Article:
Pennsylvania State University doctoral candidate Josh Stevens said he mapped and graphed all the sightings compiled by the Bigfoot Field Researchers Organization, and found the most sightings came from the Ohio River Valley, Mississippi River Valley, the Sierra Nevada mountains, central Florida and the Pacific Northwest, The Kansas City (Mo.) Star reported Monday.
"Every now and then a data set comes along that just has to be mapped. This is one of those times," Stevens wrote on his website, Joshuastevens.net.
"Right away, you can see that sightings are not evenly distributed," Stevens wrote. "There are distinct regions where sightings are incredibly common, despite a very sparse population.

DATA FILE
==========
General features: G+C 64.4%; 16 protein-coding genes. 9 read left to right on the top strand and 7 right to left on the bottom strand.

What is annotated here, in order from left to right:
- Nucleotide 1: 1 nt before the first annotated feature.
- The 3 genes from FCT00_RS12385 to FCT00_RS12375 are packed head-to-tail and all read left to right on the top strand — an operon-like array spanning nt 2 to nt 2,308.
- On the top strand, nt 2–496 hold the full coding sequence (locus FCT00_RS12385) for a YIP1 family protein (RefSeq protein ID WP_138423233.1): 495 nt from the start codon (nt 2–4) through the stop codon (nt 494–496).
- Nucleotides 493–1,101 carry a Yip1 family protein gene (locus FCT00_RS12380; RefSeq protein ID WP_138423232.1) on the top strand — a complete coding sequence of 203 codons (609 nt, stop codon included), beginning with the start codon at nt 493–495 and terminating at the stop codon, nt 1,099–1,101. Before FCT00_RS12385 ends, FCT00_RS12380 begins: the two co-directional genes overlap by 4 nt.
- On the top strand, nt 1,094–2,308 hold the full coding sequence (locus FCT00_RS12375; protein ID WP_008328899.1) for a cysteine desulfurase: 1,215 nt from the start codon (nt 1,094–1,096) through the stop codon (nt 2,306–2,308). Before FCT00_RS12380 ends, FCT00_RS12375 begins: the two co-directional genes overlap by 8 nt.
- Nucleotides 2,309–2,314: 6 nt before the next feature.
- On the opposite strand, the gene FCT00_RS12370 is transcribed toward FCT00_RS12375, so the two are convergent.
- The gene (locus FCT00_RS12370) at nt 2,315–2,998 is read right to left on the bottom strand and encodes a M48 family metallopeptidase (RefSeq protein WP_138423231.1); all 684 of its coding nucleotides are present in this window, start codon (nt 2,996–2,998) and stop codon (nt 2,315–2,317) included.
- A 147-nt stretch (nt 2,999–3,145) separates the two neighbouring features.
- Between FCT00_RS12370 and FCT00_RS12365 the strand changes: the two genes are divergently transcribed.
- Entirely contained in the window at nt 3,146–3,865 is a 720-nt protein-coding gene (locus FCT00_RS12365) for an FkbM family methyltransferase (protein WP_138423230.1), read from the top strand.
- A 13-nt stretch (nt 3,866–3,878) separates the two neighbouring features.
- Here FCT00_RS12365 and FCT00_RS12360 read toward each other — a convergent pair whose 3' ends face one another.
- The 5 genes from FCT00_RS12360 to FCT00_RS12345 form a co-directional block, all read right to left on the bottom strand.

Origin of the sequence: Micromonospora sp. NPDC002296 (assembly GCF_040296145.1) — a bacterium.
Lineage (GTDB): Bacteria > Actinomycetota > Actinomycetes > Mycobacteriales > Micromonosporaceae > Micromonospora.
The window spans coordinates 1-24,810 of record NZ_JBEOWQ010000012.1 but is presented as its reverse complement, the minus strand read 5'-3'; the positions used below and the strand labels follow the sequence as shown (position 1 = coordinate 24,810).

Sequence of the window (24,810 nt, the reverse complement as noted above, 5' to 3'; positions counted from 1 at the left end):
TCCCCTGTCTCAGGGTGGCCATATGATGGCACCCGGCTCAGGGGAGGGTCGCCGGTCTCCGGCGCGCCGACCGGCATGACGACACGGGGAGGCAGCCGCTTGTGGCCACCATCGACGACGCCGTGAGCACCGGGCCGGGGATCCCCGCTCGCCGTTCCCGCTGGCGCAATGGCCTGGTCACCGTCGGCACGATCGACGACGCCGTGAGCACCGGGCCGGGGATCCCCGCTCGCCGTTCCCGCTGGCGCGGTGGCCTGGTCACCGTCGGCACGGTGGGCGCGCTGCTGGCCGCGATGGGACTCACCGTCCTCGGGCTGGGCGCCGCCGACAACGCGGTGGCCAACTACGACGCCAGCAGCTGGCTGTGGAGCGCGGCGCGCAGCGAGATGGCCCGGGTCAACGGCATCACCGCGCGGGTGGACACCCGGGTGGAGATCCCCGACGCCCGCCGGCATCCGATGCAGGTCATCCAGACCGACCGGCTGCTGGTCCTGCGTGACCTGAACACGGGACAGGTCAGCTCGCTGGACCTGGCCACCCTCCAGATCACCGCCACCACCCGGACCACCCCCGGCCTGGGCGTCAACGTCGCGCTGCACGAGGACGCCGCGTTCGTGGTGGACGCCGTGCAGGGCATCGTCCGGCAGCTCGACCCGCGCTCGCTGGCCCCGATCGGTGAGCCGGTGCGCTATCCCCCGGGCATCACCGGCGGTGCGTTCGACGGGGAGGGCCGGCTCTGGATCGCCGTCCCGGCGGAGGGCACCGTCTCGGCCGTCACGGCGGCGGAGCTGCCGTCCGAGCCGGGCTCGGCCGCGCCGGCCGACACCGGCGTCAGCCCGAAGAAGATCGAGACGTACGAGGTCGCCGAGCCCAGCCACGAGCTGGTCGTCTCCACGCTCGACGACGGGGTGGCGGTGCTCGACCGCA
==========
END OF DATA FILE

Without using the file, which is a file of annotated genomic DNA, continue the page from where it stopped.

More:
"On the other hand, in some of the most densely populated areas, Sasquatch sightings are exceedingly rare... The terrain and habitat likely play a major role in the distribution of reports (note: reports, not Sasquatch themselves!)," he wrote.
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